In addition, by challenging the idea of accessible accommodations as purely functional and only for those with disabilities, a new realm of expression and perception emerges. It wasn't until Alice Sheppard's DESCENT performance, a powerful duet presented on an architectural ramp by dancers in wheelchairs, that audio description for me ceased to be limited to strict objectivity, but rather a creative text that itself can provide meaning. During the performance, their company-designed app created an interactive and personalized audio track, merging verbal descriptions of dancers' movement with poetry and sound. As Alice Sheppard herself states, "Disability is more than the deficit of diagnosis. It is an aesthetic, a series of intersecting cultures, and a creative force."  

Having experienced all of the incredible performances (Piece by Piece by Rebeccah Simone Bogue and choreographed by another Lincoln Center Accessibility Fellow, Mikaila Ware (see Mikaila's article, "Building Accessible Spaces for Creativity"), films in the ReelAbilities Film Festival, and conversations with other digital accessibility coordinators (Walei Sabry, Willa Armstrong, and Claire Kearney-Volpe) during my fellowship, I've recognized that richness comes from not just accepting differences, but celebrating them. Moreover, these creative efforts must also be led by people with disabilities, for their lived experiences are where actuality and innovation intersect. As shouted by Disability Rights Advocates, truly "Nothing About Us Without Us!"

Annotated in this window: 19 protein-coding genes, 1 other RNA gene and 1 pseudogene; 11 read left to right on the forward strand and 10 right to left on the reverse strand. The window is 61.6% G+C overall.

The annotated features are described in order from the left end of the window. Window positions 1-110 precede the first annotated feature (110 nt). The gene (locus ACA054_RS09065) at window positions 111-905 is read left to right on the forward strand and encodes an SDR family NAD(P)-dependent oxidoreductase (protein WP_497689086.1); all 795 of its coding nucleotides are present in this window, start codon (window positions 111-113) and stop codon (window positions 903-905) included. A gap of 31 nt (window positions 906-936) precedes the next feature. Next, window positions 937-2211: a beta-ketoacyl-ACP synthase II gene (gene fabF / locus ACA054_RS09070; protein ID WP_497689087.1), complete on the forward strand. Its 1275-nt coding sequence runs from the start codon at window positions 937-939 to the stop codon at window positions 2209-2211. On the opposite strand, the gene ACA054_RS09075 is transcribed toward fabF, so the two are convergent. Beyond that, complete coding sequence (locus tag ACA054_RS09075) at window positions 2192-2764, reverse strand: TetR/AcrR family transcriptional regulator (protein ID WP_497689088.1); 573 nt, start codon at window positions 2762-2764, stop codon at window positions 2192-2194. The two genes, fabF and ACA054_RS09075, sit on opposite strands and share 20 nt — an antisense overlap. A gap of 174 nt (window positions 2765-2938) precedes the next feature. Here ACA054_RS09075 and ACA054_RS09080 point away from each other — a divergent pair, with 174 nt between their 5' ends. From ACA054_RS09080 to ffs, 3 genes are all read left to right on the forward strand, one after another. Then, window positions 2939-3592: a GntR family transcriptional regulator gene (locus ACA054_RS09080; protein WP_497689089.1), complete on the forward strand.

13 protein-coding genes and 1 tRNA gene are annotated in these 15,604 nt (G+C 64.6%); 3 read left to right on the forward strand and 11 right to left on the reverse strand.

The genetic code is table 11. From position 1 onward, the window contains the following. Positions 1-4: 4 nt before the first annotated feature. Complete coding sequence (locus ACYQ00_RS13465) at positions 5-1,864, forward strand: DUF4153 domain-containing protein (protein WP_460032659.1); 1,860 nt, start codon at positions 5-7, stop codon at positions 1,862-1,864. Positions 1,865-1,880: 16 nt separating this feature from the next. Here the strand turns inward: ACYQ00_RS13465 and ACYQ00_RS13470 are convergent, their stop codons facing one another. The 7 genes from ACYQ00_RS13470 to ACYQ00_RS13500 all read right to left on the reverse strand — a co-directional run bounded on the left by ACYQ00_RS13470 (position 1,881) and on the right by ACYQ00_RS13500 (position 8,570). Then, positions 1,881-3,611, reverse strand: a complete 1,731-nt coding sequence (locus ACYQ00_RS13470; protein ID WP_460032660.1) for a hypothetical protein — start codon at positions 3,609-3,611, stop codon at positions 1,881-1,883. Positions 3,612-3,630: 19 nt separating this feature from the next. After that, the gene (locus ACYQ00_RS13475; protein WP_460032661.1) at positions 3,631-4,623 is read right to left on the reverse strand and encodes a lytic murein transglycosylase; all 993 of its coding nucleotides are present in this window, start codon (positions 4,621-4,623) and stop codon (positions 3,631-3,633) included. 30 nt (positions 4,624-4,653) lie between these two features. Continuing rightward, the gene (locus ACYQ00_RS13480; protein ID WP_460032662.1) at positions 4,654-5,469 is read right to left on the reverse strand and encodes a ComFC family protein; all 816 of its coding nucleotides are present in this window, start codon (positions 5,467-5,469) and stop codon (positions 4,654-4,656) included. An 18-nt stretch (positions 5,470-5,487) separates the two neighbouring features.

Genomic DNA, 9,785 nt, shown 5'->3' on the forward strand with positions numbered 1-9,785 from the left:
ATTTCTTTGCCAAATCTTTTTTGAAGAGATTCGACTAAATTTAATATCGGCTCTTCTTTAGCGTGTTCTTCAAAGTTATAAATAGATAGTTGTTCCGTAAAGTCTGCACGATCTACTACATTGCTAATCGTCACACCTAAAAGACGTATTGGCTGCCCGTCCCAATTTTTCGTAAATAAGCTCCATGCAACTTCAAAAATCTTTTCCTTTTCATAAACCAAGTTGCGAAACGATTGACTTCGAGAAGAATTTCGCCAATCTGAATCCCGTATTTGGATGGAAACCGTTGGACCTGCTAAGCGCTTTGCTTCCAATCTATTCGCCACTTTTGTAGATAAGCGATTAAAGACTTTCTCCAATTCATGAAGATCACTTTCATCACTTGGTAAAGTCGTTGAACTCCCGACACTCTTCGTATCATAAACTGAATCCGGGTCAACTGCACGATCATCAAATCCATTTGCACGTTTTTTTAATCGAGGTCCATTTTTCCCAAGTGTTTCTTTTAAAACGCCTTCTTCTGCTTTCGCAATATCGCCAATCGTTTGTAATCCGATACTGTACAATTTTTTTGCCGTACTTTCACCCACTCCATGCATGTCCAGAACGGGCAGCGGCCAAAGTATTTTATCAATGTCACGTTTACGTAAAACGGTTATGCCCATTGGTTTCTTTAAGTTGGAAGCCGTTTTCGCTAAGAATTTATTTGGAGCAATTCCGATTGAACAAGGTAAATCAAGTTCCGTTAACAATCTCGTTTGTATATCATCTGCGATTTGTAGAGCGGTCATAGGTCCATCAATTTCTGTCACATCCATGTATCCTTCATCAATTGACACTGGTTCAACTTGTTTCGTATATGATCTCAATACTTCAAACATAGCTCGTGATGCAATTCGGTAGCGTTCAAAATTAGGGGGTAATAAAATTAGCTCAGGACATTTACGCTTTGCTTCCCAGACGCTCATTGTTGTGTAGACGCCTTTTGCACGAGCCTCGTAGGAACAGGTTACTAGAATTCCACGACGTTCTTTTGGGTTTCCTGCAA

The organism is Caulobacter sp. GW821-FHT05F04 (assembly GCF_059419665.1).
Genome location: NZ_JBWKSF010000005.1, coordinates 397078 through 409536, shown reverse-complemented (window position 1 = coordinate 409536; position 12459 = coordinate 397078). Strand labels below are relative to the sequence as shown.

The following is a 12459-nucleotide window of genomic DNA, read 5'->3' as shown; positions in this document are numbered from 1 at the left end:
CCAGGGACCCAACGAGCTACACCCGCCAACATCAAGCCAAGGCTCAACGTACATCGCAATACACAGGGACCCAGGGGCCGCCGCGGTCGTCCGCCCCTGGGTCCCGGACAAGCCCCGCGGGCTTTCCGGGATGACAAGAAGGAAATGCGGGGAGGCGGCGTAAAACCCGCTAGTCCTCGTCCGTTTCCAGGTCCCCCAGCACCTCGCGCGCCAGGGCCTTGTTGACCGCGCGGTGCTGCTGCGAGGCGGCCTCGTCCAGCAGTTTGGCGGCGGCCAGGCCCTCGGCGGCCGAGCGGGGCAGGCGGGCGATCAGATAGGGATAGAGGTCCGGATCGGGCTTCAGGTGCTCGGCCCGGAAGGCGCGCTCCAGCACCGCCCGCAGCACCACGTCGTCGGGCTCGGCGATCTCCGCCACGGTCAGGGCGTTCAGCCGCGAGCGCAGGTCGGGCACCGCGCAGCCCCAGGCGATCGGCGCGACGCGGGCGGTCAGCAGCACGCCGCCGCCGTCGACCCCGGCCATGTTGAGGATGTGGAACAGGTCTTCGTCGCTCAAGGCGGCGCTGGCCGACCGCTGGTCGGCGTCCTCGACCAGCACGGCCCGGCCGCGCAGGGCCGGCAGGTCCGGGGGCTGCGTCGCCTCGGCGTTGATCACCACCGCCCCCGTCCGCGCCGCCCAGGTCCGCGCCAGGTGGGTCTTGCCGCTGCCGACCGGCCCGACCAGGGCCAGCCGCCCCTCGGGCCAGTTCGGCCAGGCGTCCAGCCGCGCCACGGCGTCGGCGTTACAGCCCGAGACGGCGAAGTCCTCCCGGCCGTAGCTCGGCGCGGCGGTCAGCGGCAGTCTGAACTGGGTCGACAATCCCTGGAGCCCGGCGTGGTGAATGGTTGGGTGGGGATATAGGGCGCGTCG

Now that I have first-hand knowledge of equitable and accessible spaces, I am more sensitive to how information is shared during meetings and conferences, and who is included or not through such decisions. I am also more aware of the amount of work necessary to uphold these spaces, and that processes of questioning, learning, and implementing are ongoing. As I reach the end of my fellowship with Lincoln Center, I hope to continue challenging my own learned assumptions around disability and carrying forth the drive for equitable exchanges within all that I do.  

Yidan Zeng is the 2018 Digital Accessibility Fellow at Lincoln Center for the Performing Arts.